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Compositions

Nothing to Do With A Snapping Turtle

Percussion Sextet | Dificulty: Medium

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Speedway Boulevard: Tucson

Trio: bass clarinet; vibraphone and percussion; marimba and percussion

Speedway Blvd. is the main east-to-west drag in Tucson, Arizona. At both ends, Speedway terminates in the pristine Sonoran Desert, while the middle traverses the heart of the city. In this composition, the ends are in the city and the middle is in the desert. The outer sections are bustling, kinetic, fast-flowing…while the middle section is sparse and sublime. I envisioned this middle section to depict the sun preparing to rise over the Sonoran desert.

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Eh Wa Ba Wa Jo

Marimba solo with optional African percussion accompaniment (includes bell and shaker parts)

This is a contemporary setting of a traditional Nigerian welcoming song, “Welcome to the Dance”, and an example of the Yoruba counterpart to America’s Negro spirituals or Gospel Songs. I perform Eh Wa Ba Wa Jo frequently as a marimba solo, but with the addition of bell, shaker and drums, it takes on more of the spirit of an African drumming/dancing celebration – an invitation to join in the dance celebration of all creation. It’s a rousing opener for many of the performances of my Tool and Drum Ensemble – a real crowd pleaser!

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Marimba, Pan and Tabla

Percussion trio: Low A marimba, steel drum (middle c to c2), and solo tabla (C and C#) or large frame drum.

This is a piece that allows for virtuosic soloing by the drummer. It presents a sedate, almost numbingly slow Barber-like chorale on the part of the marimba and steel drum, while the drums overlay that background with intricate, lightening-speed passages. For the tabla/frame drum soloist, it’s a showcase piece.

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Around the Sahara

Multi-percussion duo: two players performing on multiple percussion setups, using the same setup as Dave Hollinden’s “Surface Tension”

Performing Dave Hollinden’s “Surface Tension” requires a major multiple percussion setup. So, I’ve composed a series of encore pieces written for the “Surface Tension” instruments. “Around the Sahara” is a short, lighthearted romp with a Beladi beat, a Middle Eastern groove that gives each player a chance to show off, both individually and in unison. This piece is all about fun…and I expect you’ll have as much fun playing it as I do!

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My Hunter of Dragonflies

Multi-percussion solo: woods and metallics

This piece, one of my favorites to perform, is based on a haiku by Japan’s greatest female poet, Chiyo-Ni, who lived in the eighteenth century.

My hunter of dragonflies
How far would he have strayed today?

The music is a direct mirror of the text. The first line is playful and grounded, and the second is ethereal and wanting. In performance, this piece almost always causes a hush to fall over the audience.

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Tucson Masala

A “global percussion ensemble” for nine players

This piece was written for my first CD, “Thoughts.” The music is simple, with each player getting to perform a “groove” part when they can embellish as they see fit. The instrumentation is flexible. To me, “Tucson Masala” is a freewheeling romp through an eclectic landscape, a depiction of the style and energy of our unique little city in the Sonoran desert.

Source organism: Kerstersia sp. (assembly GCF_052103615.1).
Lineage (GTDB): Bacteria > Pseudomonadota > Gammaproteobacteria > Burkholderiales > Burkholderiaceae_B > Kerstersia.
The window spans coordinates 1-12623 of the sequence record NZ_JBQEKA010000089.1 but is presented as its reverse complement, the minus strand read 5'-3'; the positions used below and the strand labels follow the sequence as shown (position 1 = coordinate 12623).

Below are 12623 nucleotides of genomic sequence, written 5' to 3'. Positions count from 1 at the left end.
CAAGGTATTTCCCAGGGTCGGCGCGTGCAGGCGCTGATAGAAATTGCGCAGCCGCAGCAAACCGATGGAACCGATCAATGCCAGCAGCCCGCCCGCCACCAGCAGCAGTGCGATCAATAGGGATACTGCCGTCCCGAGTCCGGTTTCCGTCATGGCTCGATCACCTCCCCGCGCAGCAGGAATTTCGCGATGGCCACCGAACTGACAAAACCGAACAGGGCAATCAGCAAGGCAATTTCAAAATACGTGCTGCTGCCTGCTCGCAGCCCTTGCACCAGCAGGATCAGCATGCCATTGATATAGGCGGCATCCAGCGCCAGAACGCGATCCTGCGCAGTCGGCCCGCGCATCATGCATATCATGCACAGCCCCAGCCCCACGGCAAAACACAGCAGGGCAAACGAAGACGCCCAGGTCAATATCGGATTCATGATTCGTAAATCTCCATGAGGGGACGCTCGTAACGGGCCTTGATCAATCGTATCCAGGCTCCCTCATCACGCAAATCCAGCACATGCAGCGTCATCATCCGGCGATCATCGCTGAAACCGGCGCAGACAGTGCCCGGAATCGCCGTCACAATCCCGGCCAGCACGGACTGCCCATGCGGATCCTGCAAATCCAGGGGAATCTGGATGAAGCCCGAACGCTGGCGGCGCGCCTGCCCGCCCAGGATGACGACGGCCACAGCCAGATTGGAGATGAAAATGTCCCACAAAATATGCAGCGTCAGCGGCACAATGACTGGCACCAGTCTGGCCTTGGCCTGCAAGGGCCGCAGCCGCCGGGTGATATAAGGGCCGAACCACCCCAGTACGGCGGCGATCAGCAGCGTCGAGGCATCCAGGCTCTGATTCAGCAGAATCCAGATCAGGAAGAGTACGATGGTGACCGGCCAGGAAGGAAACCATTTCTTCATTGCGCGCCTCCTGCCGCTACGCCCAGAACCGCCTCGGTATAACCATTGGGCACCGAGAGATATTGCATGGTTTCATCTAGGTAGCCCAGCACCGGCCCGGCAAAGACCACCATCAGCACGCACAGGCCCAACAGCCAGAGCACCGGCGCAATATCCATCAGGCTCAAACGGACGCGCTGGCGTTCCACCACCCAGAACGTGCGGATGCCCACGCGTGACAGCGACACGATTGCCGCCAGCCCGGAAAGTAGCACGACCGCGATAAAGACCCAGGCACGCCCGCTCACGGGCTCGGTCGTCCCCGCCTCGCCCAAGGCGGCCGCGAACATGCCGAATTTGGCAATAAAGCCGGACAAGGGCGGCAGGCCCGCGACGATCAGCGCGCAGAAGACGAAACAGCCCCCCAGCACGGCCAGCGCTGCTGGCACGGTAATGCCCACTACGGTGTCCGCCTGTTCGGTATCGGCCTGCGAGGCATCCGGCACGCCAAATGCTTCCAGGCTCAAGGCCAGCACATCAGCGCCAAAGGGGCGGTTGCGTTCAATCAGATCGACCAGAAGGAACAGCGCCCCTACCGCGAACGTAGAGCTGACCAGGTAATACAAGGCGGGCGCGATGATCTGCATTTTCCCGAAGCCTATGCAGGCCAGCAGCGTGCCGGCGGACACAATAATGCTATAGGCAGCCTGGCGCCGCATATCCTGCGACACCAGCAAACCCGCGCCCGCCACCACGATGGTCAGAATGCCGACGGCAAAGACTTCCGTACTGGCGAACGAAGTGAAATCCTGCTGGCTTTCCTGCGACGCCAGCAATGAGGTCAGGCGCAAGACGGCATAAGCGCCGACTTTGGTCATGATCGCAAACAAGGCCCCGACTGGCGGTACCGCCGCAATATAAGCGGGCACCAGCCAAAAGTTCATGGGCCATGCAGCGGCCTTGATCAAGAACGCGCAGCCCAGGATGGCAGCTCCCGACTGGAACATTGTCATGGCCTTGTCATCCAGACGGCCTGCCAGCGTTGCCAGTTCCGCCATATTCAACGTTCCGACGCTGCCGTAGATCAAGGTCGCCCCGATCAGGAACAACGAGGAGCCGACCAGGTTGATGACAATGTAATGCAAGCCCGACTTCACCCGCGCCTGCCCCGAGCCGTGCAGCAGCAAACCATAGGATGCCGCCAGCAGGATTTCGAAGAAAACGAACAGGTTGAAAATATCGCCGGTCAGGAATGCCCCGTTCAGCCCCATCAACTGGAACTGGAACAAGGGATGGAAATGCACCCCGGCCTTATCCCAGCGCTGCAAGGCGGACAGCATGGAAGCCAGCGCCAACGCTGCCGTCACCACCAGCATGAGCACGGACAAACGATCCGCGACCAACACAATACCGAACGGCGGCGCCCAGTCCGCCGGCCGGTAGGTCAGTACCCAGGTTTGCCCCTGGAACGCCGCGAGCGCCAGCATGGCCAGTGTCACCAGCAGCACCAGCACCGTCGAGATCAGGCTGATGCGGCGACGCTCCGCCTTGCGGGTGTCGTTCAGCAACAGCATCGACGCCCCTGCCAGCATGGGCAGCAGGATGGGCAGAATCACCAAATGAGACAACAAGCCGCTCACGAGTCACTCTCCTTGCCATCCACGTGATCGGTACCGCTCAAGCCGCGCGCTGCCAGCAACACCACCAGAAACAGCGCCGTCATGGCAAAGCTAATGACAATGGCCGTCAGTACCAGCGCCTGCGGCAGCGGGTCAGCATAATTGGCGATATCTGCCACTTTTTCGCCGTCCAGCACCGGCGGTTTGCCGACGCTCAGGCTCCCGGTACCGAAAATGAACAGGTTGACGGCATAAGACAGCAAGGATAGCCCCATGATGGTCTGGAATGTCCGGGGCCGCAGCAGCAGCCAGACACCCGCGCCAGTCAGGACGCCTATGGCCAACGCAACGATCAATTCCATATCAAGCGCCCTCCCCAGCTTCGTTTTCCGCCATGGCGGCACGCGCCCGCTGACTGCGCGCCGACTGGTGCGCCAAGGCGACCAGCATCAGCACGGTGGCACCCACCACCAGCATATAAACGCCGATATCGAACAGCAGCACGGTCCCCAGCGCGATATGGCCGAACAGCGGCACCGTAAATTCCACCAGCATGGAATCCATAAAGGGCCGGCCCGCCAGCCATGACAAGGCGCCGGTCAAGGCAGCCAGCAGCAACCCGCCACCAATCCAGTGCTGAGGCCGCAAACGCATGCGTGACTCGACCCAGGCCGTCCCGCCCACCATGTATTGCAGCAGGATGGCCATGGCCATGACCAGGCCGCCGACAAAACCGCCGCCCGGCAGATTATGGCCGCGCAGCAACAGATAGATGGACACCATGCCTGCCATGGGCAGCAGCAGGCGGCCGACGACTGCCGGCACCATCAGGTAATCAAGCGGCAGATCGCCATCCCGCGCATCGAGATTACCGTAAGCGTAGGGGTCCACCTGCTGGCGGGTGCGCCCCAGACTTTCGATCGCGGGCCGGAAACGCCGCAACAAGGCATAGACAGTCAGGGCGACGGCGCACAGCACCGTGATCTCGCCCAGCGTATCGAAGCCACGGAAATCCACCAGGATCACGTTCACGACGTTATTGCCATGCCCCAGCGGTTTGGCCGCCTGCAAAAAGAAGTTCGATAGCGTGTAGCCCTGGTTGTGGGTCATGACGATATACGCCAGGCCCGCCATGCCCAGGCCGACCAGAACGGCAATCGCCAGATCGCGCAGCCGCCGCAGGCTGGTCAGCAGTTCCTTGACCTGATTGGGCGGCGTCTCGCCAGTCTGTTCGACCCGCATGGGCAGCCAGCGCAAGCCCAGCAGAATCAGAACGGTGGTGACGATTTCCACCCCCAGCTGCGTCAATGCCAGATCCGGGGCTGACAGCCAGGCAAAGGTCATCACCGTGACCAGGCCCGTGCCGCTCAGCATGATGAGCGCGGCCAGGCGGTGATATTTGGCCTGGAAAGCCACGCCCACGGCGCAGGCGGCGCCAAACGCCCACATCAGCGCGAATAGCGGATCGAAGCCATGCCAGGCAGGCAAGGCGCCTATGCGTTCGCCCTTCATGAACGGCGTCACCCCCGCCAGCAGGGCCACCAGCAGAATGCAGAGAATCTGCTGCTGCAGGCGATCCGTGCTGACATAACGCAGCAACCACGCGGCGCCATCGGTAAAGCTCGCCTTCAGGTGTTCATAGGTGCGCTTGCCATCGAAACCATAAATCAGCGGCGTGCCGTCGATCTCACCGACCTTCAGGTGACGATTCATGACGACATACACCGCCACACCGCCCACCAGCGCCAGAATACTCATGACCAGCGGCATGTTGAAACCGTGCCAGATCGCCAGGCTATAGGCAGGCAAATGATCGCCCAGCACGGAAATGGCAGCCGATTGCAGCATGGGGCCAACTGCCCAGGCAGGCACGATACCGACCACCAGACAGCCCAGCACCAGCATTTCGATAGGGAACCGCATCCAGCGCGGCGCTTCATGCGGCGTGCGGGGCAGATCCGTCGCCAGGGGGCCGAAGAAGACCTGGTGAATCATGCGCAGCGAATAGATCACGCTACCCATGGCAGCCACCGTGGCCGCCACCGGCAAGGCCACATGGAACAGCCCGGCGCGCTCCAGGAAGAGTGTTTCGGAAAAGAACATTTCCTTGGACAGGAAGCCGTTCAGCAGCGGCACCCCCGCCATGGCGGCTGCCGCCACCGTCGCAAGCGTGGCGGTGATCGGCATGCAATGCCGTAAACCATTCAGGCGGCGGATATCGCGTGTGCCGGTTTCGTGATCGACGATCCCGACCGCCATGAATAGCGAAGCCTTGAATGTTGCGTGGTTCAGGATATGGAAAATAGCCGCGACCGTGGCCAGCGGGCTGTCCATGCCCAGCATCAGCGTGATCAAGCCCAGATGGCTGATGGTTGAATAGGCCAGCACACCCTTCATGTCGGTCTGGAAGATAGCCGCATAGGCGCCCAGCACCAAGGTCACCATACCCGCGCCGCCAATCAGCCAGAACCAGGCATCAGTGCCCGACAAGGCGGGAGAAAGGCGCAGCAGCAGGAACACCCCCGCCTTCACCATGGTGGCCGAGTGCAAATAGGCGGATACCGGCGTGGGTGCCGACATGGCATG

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Wall: A Percussion Trio

Multi-percussion trio: instruments include kalimba, glockenspiel, marimba, steel drum and many other percussion instruments

In 1993, I composed this piece in six movements to accompany pre-existing choreography by Sue Shroder of Atlanta’s Several Dancers Core. In it, the musical energy is derived from a metaphorical wall, an obstacle to be explored from many different angles. It provides many musical and technical challenges to the players, as well as an emotional and intellectual challenge.

“…exotic and mystifying.”
The Atlanta Constitution

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Inconsistencies

Percussion Ensemble: 8 players

“Inconsistencies” explores the polymetric aspects of 12/8 as well as a more subtle and spacial environment. Its final section is very high energy and high volume. This piece is appropriate for advanced high school and college level ensembles. Its difficulties lie mainly in “ensemble” playing rather than “part” playing.

Instruments include marimba, vibe, large bass drum, floor tom, tom toms, break drums, metal pipes, cymbals, cow bell, finger cymbals and snare drum. This piece was written for a very good high school percussion ensemble in 1993, the Canyon Del Oro High School in Tucson, Arizona.

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Prelude to Sunrise

Duet: Flute (or Cedar Flute) and Frame Drum

This is a beautiful and contemplative piece that tries to capture the mood of the Sonoran Desert in the moments before the sun peaks up over the mountains. The flute part is light and relaxed as the frame drum plays sounds and rhythms that scurry and stay.

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A Mood

Trio: Piano, Alto Sax or Xylophone, and Percussion

This piece is the result of a very bad mood. It’s a sort of musical temper tantrum, very aggressive, very distorted and very fun to play. The xylo and sax part requires a good player who is not afraid to make some intentionally bad sounds. The piano and percussion parts are to be played with reckless abandon. Some notes and instruments will literally hit the floor. Less than three minutes long, this piece is a great show stopper or encore.

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